Making Sense of Peer Orientation

“When children become preoccupied with their peers and would prefer to be with them rather than with us, it is a sign for us that we must win them back. I tell parents to look for two warning signs of peer orientation. The first is when a child does not seem to be able to hold on to a sense of his parents when interacting with his peers. The second is when a child cannot hold on to himself when interacting with his peers. These signs are indications that the child is in danger of becoming too peer oriented. If possible, reducing the time that children spend with their peers should help. But much more important is increasing our own time of connection and closeness. The older a child is, the less we can place restrictions and the more we must work at cultivating deeper relationships.”

 Dr. Gordon Neufeld

If all is going as Nature intends, adolescence should be a time of emergence; a time when a teenager comes to know herself–her opinions, her emotions, her contradictions, her interests. This is the natural path of adolescence but, in our times, it is not the normal path; for most teens these days the best case scenario is for them to become socialized throughout their teen years so that they can fit in with adult society (and we often fail to meet even this low bar!).

For so many of us parents (I know this was certainly the case for me!) the big picture of adolescence is obscured by all the daily busyness (the food to be cooked, the jobs to be worked, the sports games to be driven to, the bake sales to volunteer for) and we fail to see the ways we are selling our teenagers short. One key idea that shifted my understanding and thus my parenting is the concept of peer orientation. Peer orientation exists when teens are in orbit around each other rather than around either the adults in their lives ( as it should be in early adolescence) or around their own emergent selves (as it should be in later adolescence. Peer orientation is rampant, seen as “normal” and absolutely stunts mature development; as Gordon Neufeld simply puts it “teens can’t grow each other up.”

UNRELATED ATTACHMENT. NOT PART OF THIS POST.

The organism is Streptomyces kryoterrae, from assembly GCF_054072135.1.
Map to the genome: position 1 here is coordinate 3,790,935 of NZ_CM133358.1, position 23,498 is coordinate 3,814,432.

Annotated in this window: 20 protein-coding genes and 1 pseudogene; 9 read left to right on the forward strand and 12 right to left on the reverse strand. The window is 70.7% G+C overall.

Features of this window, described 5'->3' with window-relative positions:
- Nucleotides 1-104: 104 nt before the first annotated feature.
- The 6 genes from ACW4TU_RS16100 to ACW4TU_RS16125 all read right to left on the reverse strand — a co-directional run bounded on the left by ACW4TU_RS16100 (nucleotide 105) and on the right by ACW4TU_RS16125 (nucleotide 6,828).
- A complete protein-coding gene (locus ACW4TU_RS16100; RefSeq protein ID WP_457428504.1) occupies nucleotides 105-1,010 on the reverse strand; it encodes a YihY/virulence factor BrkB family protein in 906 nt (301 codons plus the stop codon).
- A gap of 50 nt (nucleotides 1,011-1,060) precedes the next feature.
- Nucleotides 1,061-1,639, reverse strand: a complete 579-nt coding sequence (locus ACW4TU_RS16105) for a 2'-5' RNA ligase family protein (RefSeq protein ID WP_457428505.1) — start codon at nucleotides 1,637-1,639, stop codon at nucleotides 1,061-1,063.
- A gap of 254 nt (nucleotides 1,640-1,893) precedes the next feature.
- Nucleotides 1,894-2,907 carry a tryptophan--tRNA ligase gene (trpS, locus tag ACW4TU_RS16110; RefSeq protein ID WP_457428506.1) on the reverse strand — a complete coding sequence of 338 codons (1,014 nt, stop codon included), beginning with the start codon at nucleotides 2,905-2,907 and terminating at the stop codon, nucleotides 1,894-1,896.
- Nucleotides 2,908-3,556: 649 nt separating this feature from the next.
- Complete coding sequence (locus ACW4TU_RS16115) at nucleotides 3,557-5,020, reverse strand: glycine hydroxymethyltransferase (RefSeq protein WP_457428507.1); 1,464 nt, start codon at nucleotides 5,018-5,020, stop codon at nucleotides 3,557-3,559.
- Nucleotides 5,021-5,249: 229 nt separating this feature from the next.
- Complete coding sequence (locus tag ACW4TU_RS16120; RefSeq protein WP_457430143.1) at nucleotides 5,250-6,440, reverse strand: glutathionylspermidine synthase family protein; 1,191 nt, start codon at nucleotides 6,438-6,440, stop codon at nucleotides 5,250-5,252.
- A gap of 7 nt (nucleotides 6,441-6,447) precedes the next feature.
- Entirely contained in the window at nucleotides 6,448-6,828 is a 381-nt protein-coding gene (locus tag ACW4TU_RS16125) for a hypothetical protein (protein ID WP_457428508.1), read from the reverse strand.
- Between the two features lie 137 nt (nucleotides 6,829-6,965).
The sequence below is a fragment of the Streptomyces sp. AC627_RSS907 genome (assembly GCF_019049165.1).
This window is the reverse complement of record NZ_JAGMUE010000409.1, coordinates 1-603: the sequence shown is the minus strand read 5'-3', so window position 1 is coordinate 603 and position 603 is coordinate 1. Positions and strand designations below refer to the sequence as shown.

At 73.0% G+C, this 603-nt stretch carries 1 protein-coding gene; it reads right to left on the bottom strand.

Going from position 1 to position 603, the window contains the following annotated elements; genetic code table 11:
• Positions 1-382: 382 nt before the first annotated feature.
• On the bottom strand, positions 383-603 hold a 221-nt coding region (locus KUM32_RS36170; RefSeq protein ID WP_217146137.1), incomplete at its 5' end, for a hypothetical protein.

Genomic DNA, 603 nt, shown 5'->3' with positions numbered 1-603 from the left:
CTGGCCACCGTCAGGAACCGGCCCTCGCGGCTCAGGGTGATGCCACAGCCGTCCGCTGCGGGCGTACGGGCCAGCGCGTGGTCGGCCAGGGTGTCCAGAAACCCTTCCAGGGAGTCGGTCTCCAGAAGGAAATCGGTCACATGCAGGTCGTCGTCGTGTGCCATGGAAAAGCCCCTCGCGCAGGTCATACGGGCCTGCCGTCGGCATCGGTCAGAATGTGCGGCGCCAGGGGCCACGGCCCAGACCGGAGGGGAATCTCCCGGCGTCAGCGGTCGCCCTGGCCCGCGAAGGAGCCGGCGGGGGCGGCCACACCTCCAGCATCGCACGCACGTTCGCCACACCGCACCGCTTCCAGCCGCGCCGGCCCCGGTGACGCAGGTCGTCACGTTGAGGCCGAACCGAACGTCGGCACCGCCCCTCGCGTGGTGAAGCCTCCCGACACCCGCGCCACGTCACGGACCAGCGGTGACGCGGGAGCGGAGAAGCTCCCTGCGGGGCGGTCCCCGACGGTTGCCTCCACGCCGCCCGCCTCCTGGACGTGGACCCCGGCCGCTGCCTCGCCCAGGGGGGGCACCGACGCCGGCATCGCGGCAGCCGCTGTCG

The good news is that once we are aware of this dynamic, there are lots of things we can do to get back into right relationship with our teens. Some of these are basic everyday caretaking types of things (baking their favorite treat and sitting down at the table to eat it together) and some of these require more orchestration (take them away for the weekend to somewhere that you know well so they have to lean on your direction). Often as parents we mistakenly view the teenage years as our time of “retirement” and we happily take up new hobbies and projects or dive back into our work after the labor-intensive years of early childhood; reclaiming our teens takes time, concerted effort and intention. However when we see a teen who is on the natural path of development rather than the ubiquitous peer-oriented path that we accept as normal the difference is astounding.

We all want the best for our kids and lifting the veil that exists around peer orientation is the first step in making a course correction from the path of “fitting in” to the path of “becoming one’s own self.”

Want to learn more about supporting your pre-teen or teenager in healthy development? Making Sense of Adolescence begins in Portland on 2/14. More information and registration here.

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